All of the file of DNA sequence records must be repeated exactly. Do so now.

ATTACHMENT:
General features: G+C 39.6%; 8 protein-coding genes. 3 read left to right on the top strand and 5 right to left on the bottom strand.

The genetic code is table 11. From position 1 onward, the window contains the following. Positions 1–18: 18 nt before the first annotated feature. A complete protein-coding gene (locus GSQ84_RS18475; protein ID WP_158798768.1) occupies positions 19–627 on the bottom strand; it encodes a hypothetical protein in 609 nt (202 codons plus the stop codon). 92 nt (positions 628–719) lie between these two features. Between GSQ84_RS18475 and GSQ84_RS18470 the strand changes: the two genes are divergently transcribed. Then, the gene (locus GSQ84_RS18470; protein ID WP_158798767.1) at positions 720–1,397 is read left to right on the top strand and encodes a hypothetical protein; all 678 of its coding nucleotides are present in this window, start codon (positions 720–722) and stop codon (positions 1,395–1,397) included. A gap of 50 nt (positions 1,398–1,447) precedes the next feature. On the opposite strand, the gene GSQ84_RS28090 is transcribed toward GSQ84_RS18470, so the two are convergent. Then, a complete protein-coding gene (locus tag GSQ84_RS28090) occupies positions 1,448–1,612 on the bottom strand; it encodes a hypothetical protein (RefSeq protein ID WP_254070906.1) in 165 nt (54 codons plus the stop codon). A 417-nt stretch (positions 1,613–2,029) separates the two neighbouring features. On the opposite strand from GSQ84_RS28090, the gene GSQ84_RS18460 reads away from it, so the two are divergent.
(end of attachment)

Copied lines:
General features: G+C 39.6%; 8 protein-coding genes. 3 read left to right on the top strand and 5 right to left on the bottom strand.

The genetic code is table 11. From position 1 onward, the window contains the following. Positions 1–18: 18 nt before the first annotated feature. A complete protein-coding gene (locus GSQ84_RS18475; protein ID WP_158798768.1) occupies positions 19–627 on the bottom strand; it encodes a hypothetical protein in 609 nt (202 codons plus the stop codon). 92 nt (positions 628–719) lie between these two features. Between GSQ84_RS18475 and GSQ84_RS18470 the strand changes: the two genes are divergently transcribed. Then, the gene (locus GSQ84_RS18470; protein ID WP_158798767.1) at positions 720–1,397 is read left to right on the top strand and encodes a hypothetical protein; all 678 of its coding nucleotides are present in this window, start codon (positions 720–722) and stop codon (positions 1,395–1,397) included. A gap of 50 nt (positions 1,398–1,447) precedes the next feature. On the opposite strand, the gene GSQ84_RS28090 is transcribed toward GSQ84_RS18470, so the two are convergent. Then, a complete protein-coding gene (locus tag GSQ84_RS28090) occupies positions 1,448–1,612 on the bottom strand; it encodes a hypothetical protein (RefSeq protein ID WP_254070906.1) in 165 nt (54 codons plus the stop codon). A 417-nt stretch (positions 1,613–2,029) separates the two neighbouring features. On the opposite strand from GSQ84_RS28090, the gene GSQ84_RS18460 reads away from it, so the two are divergent.